Ambassador Plot Suspect Had Lots of Cash: Friend

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    NEWSLETTERS

    TK
    Nueces County Sheriff's Office
    A mug shot of Mansoor Arbabsiar in September 2001 from the sheriff's office in Nueces County, Texas.

    A long-time friend of a former Texas used car dealer charged in a plot to assassinate Saudi Arabia's ambassador in the United States said Wednesday that his friend told him in August that he was making a lot of money for not very much work.

    Manssor Arbabsiar, known as "Jack" to his friends, brushed away his friend's questions about the source of his good fortune when he stayed at Tom Hosseini's apartment with another college friend in the Iranian provincial capital of Sarandaj around Aug. 18-19. Hosseini said Arbabsiar had "$20,000 to $30,000 cash always in his pocket."

    "I said, `What kind of business? Maybe I learn too.' He said `No, next year, a couple years down the road, then I'm going to make you a millionaire too,"' Hosseini said.

    Arbabsiar, 56, was being held without bail in New York for his role in the alleged plot to kill Saudi diplomat Adel Al-Jubeir. The U.S. Justice Department contends Arbabsiar and another man working for the Iranian government tried to hire a purported member of a Mexican drug cartel to carry out the attack with a bomb while Al-Jubeir was at a restaurant. Arbabsiar is a U.S. citizen who also holds an Iranian passport.

    According to a criminal complaint filed in federal court in New York, the plot was revealed by an informant inside the world of the Mexican drug trade.

    Around Corpus Christi, where Arbabsiar had lived for more than a decade, friends expressed shock that the man they knew as a jokester who liked to make money and have a good time was somehow wrapped up in the plot.

    "This guy doesn't have a brain to say no to something," Hosseini said. "Maybe somebody offered good money. ... He didn't know what was going to happen."

    Before attending what was then known as Texas A & I University in Kingsville, Arbabsiar lived in Oklahoma, where he tried to learn English, Hosseini said. He said his friend never mastered the language and couldn't read it. Arbabsiar studied civil engineering in Kingsville but did not finish, he said.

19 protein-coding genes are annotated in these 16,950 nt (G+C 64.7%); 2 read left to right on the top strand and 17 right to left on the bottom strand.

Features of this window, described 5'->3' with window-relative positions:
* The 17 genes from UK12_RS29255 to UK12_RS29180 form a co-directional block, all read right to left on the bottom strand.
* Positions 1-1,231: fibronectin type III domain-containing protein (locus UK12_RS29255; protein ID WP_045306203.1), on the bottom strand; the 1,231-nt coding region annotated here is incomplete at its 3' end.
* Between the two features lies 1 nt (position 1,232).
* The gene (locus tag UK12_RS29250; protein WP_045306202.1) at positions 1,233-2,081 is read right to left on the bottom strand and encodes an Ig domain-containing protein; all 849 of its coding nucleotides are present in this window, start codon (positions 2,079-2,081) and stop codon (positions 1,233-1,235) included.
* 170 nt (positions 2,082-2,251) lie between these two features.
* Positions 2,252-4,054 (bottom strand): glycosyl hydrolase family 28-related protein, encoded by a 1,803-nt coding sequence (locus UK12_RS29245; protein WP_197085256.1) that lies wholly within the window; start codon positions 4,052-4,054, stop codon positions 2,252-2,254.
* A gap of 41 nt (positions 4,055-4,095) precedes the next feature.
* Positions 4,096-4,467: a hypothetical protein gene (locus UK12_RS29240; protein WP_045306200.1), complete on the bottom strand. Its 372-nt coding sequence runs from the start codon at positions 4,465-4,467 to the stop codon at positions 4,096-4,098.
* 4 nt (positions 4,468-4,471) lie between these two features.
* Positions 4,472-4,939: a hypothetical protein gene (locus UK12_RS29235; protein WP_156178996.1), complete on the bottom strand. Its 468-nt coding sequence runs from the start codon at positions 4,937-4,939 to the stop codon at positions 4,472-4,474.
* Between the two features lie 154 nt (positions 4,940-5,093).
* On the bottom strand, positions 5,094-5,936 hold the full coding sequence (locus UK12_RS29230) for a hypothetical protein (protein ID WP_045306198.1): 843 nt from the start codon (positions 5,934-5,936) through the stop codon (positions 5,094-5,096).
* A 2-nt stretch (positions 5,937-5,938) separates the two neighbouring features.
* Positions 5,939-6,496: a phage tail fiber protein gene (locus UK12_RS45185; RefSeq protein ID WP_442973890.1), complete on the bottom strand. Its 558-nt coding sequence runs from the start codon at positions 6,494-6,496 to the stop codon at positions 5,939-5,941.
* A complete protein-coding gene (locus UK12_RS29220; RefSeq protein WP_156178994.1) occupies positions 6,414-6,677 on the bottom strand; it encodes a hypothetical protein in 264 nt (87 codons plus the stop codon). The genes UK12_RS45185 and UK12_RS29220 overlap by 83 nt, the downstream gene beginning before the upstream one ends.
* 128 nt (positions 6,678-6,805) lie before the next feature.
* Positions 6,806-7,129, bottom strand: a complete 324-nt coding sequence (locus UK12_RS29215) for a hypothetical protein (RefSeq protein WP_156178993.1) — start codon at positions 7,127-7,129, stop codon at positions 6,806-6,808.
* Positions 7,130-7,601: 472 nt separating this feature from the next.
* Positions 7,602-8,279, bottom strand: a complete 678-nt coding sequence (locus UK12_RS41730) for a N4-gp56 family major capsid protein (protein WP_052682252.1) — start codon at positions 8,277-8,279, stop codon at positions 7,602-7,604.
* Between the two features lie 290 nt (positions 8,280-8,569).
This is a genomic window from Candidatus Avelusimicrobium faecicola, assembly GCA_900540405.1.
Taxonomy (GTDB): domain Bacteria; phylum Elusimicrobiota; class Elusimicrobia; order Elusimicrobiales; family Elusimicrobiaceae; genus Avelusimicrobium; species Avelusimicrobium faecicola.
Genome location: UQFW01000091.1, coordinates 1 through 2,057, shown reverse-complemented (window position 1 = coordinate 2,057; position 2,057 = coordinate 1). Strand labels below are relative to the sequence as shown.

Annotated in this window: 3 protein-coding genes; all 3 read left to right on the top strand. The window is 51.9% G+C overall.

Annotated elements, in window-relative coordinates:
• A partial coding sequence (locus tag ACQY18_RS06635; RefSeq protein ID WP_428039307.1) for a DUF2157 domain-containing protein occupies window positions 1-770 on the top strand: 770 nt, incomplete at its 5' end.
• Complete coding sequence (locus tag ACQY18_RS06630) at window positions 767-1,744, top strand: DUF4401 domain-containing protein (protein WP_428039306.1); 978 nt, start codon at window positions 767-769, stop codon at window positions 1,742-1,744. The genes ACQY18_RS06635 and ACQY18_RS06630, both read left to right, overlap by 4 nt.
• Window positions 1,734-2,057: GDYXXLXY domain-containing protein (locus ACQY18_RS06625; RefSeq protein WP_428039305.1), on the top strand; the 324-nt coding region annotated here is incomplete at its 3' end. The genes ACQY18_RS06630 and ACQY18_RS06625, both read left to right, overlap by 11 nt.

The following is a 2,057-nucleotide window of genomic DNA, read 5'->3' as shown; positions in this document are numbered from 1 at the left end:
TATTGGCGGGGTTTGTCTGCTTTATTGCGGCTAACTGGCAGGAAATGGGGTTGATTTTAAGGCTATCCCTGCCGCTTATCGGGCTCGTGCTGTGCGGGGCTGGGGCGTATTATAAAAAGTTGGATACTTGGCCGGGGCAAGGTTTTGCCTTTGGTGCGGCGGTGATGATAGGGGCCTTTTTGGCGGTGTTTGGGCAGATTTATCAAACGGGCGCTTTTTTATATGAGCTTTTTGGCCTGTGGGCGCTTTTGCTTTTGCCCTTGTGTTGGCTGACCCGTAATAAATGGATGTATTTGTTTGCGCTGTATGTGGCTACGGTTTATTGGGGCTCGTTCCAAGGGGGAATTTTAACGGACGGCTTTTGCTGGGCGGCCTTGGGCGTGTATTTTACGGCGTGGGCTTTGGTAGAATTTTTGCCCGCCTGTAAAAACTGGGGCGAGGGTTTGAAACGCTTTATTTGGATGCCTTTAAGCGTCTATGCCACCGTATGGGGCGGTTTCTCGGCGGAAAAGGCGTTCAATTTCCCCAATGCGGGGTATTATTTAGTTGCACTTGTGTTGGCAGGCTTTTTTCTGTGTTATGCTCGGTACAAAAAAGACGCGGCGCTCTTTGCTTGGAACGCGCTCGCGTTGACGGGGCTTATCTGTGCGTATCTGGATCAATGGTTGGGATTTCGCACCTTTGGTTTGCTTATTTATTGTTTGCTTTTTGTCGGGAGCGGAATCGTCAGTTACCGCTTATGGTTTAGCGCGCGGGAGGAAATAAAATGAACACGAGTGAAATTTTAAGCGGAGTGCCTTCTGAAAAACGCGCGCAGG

Arbabsiar liked to party and go out with women, Hosseini said. On one such occasion in 1981, he and Hosseini went out to a club in Houston, where they were jumped by several guys outside, Hosseini said. Arbabsiar was stabbed repeatedly, spent six months in the hospital and still carries a prominent scar on his left cheek, Hosseini said.

    Hosseini said Arbabsiar's first wife left him because he was so disorganized.

    He and his second wife, Martha Guerrero, moved into a single-family home in Corpus Christi in 1989. Within the last few years, she moved to the Austin suburb of Round Rock. She told reporters overnight that Arbabsiar didn't live there with her and that he used the address only to obtain a driver's license.

    Calls to the home went unanswered Wednesday. But Guerrero said in TV interviews she believes the charges against Arbabsiar are false.

    "I cannot for the life of me think that he would be capable of doing that," Guerrero told KVUE in Austin. "He was at the wrong place at the wrong time, I'm sure of that and I know that his innocence is going to come out."

    Another relative later said the FBI told the family not to talk to reporters.

    Over the years, Arbabsiar owned various used car lots around town and ran a wholesale used car business. He opened a gyro and kebab restaurant in the local mall. After a while, he sold it and made some money, said Mitchel Hamauei, who met Arbabsiar through mutual friends more than a decade ago.

    Hamauei last saw Arbabsiar about a year ago while he was in the area visiting his son at college. He stopped in at Hamauei's deli for a sandwich and some cigarettes.

    "He was a real happy go lucky guy," Hamauei said. "He doesn't seem that he could mastermind a plan like that. He's not that spiteful or deceitful. It's way out of character for him."

    "He wasn't a radical, he was just a man trying to make a dollar."